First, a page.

Sir Keir Starmer’s first conference speech resonated well with the British public yesterday, with more than three-fifths saying they thought he came across as competent.
But not everyone was impressed by the Labour leader’s first address.
Sky News travelled to Bassetlaw, some 215 miles away from Brighton, to canvass the opinions of locals, with many less than pleased by his first 18 months of leadership.
One woman said “he just pinches everybody’s ideas and makes out that it’s his ideas,” while others were left longing for previous leaders, namely Jeremy Corbyn.
Starmer faced chants of “shame” and calls for Labour’s leadership to support a £15 minimum wage during his first conference speech.
Critics held up red cards in protest, but the Labour leader hit back and asked whether the detractors were “shouting slogans, or changing lives”.
He said: “At this time on a Wednesday it’s normally the Tories that are heckling me, it doesn’t bother me then, and it doesn’t bother me now.”
And he was greeted with applause when he challenged hecklers.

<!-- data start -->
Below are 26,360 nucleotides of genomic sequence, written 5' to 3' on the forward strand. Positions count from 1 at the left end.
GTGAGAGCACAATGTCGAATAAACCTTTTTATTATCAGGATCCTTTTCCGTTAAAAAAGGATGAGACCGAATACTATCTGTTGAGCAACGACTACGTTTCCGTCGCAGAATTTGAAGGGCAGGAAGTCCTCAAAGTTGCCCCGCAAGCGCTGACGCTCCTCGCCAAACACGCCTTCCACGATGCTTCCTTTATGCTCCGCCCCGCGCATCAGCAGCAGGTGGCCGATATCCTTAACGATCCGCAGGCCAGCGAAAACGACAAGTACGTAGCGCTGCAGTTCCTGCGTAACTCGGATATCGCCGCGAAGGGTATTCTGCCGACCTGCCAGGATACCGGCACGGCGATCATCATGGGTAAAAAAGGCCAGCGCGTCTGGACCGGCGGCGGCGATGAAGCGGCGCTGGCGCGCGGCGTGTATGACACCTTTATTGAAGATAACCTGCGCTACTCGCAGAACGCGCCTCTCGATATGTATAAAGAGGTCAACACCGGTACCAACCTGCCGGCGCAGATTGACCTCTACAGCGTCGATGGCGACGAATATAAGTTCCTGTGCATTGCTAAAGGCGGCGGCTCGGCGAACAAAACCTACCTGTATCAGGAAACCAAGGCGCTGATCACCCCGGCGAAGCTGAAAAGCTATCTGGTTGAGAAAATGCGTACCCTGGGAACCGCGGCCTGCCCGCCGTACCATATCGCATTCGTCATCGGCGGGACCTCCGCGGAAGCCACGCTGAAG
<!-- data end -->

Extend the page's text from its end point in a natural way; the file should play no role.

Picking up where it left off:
£15 minimum wage
Sir Keir was heckled on the £15 minimum wage as he paid tribute to the NHS workers who cared for his mother and those working throughout the pandemic.
Shouts were heard of “throw them out”, and were met with sustained supportive applause for the Labour leader.
A heckle of “it was your Brexit policy” could be heard as Sir Keir spoke of a serious plan for Government.
But after being interrupted again, he replied: “You can chant all day,” before being applauded by the audience.
Stood up and spoke out
Party activist Carole Vincent, from the Leyton and Wanstead constituency in east London, said she expected to be thrown out of the party for heckling the leader – and added she did not expect Sir Keir to survive in post until the next conference either.
She told the PA news agency: “I don’t consider it to be heckling, I consider that I stood up and spoke out because it needed to be said.
“He had ignored – and this conference has ignored – people that have been standing up and asking for him to guarantee the 15% rise for the NHS, a £15 minimum wage.
“You can’t live in many major cities – not just London but other cities – on the wages that people get.”